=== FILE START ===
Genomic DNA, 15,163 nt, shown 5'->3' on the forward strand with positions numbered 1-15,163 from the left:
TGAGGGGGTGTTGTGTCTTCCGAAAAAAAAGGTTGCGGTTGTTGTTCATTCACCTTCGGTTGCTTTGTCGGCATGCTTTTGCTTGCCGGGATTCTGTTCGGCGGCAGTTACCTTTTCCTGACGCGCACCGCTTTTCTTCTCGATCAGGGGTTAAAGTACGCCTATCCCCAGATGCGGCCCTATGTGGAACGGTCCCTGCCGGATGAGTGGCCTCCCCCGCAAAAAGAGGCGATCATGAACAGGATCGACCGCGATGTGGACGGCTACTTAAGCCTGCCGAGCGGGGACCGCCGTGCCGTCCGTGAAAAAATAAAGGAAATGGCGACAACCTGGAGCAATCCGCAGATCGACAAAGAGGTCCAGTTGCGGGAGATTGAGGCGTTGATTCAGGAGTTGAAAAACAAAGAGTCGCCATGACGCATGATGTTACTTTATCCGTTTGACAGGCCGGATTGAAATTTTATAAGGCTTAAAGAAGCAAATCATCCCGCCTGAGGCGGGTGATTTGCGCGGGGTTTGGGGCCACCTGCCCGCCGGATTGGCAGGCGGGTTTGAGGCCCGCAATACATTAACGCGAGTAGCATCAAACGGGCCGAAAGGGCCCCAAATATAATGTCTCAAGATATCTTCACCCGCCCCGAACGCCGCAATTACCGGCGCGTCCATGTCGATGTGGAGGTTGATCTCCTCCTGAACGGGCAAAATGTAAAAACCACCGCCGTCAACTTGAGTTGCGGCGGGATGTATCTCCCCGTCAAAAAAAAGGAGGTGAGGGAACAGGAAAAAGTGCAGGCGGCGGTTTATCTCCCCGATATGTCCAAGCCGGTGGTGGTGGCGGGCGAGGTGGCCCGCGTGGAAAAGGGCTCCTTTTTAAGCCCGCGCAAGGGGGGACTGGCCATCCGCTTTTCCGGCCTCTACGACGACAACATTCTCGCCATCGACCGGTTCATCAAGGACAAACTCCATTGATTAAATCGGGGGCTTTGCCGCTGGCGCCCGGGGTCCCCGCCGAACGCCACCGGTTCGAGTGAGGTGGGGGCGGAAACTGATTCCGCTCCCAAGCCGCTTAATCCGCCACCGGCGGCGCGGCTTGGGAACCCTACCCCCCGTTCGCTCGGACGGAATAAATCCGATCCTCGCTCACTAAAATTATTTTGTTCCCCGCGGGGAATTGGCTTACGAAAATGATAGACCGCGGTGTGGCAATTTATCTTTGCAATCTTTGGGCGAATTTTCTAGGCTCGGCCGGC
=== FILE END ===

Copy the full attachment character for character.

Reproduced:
Genomic DNA, 15,163 nt, shown 5'->3' on the forward strand with positions numbered 1-15,163 from the left:
TGAGGGGGTGTTGTGTCTTCCGAAAAAAAAGGTTGCGGTTGTTGTTCATTCACCTTCGGTTGCTTTGTCGGCATGCTTTTGCTTGCCGGGATTCTGTTCGGCGGCAGTTACCTTTTCCTGACGCGCACCGCTTTTCTTCTCGATCAGGGGTTAAAGTACGCCTATCCCCAGATGCGGCCCTATGTGGAACGGTCCCTGCCGGATGAGTGGCCTCCCCCGCAAAAAGAGGCGATCATGAACAGGATCGACCGCGATGTGGACGGCTACTTAAGCCTGCCGAGCGGGGACCGCCGTGCCGTCCGTGAAAAAATAAAGGAAATGGCGACAACCTGGAGCAATCCGCAGATCGACAAAGAGGTCCAGTTGCGGGAGATTGAGGCGTTGATTCAGGAGTTGAAAAACAAAGAGTCGCCATGACGCATGATGTTACTTTATCCGTTTGACAGGCCGGATTGAAATTTTATAAGGCTTAAAGAAGCAAATCATCCCGCCTGAGGCGGGTGATTTGCGCGGGGTTTGGGGCCACCTGCCCGCCGGATTGGCAGGCGGGTTTGAGGCCCGCAATACATTAACGCGAGTAGCATCAAACGGGCCGAAAGGGCCCCAAATATAATGTCTCAAGATATCTTCACCCGCCCCGAACGCCGCAATTACCGGCGCGTCCATGTCGATGTGGAGGTTGATCTCCTCCTGAACGGGCAAAATGTAAAAACCACCGCCGTCAACTTGAGTTGCGGCGGGATGTATCTCCCCGTCAAAAAAAAGGAGGTGAGGGAACAGGAAAAAGTGCAGGCGGCGGTTTATCTCCCCGATATGTCCAAGCCGGTGGTGGTGGCGGGCGAGGTGGCCCGCGTGGAAAAGGGCTCCTTTTTAAGCCCGCGCAAGGGGGGACTGGCCATCCGCTTTTCCGGCCTCTACGACGACAACATTCTCGCCATCGACCGGTTCATCAAGGACAAACTCCATTGATTAAATCGGGGGCTTTGCCGCTGGCGCCCGGGGTCCCCGCCGAACGCCACCGGTTCGAGTGAGGTGGGGGCGGAAACTGATTCCGCTCCCAAGCCGCTTAATCCGCCACCGGCGGCGCGGCTTGGGAACCCTACCCCCCGTTCGCTCGGACGGAATAAATCCGATCCTCGCTCACTAAAATTATTTTGTTCCCCGCGGGGAATTGGCTTACGAAAATGATAGACCGCGGTGTGGCAATTTATCTTTGCAATCTTTGGGCGAATTTTCTAGGCTCGGCCGGC